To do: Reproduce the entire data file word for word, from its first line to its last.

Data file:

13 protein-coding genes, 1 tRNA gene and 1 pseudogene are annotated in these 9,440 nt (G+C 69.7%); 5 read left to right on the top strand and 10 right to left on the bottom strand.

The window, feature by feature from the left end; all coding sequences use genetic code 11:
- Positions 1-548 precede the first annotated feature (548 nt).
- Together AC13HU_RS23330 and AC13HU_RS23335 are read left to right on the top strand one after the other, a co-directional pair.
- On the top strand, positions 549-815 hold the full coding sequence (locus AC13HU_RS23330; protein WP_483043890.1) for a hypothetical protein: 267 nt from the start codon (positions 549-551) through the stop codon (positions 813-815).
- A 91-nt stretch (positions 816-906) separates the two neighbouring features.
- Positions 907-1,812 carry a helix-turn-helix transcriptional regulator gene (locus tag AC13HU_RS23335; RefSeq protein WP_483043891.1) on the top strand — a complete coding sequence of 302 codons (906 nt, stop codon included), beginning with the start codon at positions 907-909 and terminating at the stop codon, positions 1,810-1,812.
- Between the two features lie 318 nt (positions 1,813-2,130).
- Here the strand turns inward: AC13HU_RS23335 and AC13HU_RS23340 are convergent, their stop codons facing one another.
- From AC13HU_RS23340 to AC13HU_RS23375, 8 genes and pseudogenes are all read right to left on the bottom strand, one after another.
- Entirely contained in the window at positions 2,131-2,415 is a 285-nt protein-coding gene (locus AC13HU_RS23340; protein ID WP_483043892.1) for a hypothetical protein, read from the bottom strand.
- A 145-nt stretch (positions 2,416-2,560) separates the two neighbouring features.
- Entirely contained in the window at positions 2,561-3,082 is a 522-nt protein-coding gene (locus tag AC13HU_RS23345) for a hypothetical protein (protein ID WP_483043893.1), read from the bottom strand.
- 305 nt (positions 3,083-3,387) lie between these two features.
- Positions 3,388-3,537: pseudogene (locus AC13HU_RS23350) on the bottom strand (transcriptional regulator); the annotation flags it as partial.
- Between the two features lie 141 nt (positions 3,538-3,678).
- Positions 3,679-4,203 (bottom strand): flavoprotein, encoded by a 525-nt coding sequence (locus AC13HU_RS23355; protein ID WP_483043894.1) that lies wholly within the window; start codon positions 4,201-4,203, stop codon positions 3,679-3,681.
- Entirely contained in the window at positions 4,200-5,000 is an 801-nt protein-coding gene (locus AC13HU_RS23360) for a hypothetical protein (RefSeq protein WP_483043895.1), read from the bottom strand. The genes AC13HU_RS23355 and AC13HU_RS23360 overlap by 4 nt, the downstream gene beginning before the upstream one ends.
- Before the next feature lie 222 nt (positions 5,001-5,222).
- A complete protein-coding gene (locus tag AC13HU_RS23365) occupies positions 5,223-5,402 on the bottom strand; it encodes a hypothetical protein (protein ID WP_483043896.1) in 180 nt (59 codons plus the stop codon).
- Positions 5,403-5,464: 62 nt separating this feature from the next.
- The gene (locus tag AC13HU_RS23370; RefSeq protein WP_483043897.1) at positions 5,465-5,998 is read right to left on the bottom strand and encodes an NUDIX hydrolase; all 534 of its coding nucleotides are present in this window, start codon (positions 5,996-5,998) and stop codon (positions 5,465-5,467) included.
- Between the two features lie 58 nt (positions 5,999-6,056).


13 protein-coding genes, 1 tRNA gene and 1 pseudogene are annotated in these 9,440 nt (G+C 69.7%); 5 read left to right on the top strand and 10 right to left on the bottom strand.

The window, feature by feature from the left end; all coding sequences use genetic code 11:
- Positions 1-548 precede the first annotated feature (548 nt).
- Together AC13HU_RS23330 and AC13HU_RS23335 are read left to right on the top strand one after the other, a co-directional pair.
- On the top strand, positions 549-815 hold the full coding sequence (locus AC13HU_RS23330; protein WP_483043890.1) for a hypothetical protein: 267 nt from the start codon (positions 549-551) through the stop codon (positions 813-815).
- A 91-nt stretch (positions 816-906) separates the two neighbouring features.
- Positions 907-1,812 carry a helix-turn-helix transcriptional regulator gene (locus tag AC13HU_RS23335; RefSeq protein WP_483043891.1) on the top strand — a complete coding sequence of 302 codons (906 nt, stop codon included), beginning with the start codon at positions 907-909 and terminating at the stop codon, positions 1,810-1,812.
- Between the two features lie 318 nt (positions 1,813-2,130).
- Here the strand turns inward: AC13HU_RS23335 and AC13HU_RS23340 are convergent, their stop codons facing one another.
- From AC13HU_RS23340 to AC13HU_RS23375, 8 genes and pseudogenes are all read right to left on the bottom strand, one after another.
- Entirely contained in the window at positions 2,131-2,415 is a 285-nt protein-coding gene (locus AC13HU_RS23340; protein ID WP_483043892.1) for a hypothetical protein, read from the bottom strand.
- A 145-nt stretch (positions 2,416-2,560) separates the two neighbouring features.
- Entirely contained in the window at positions 2,561-3,082 is a 522-nt protein-coding gene (locus tag AC13HU_RS23345) for a hypothetical protein (protein ID WP_483043893.1), read from the bottom strand.
- 305 nt (positions 3,083-3,387) lie between these two features.
- Positions 3,388-3,537: pseudogene (locus AC13HU_RS23350) on the bottom strand (transcriptional regulator); the annotation flags it as partial.
- Between the two features lie 141 nt (positions 3,538-3,678).
- Positions 3,679-4,203 (bottom strand): flavoprotein, encoded by a 525-nt coding sequence (locus AC13HU_RS23355; protein ID WP_483043894.1) that lies wholly within the window; start codon positions 4,201-4,203, stop codon positions 3,679-3,681.
- Entirely contained in the window at positions 4,200-5,000 is an 801-nt protein-coding gene (locus AC13HU_RS23360) for a hypothetical protein (RefSeq protein WP_483043895.1), read from the bottom strand. The genes AC13HU_RS23355 and AC13HU_RS23360 overlap by 4 nt, the downstream gene beginning before the upstream one ends.
- Before the next feature lie 222 nt (positions 5,001-5,222).
- A complete protein-coding gene (locus tag AC13HU_RS23365) occupies positions 5,223-5,402 on the bottom strand; it encodes a hypothetical protein (protein ID WP_483043896.1) in 180 nt (59 codons plus the stop codon).
- Positions 5,403-5,464: 62 nt separating this feature from the next.
- The gene (locus tag AC13HU_RS23370; RefSeq protein WP_483043897.1) at positions 5,465-5,998 is read right to left on the bottom strand and encodes an NUDIX hydrolase; all 534 of its coding nucleotides are present in this window, start codon (positions 5,996-5,998) and stop codon (positions 5,465-5,467) included.
- Between the two features lie 58 nt (positions 5,999-6,056).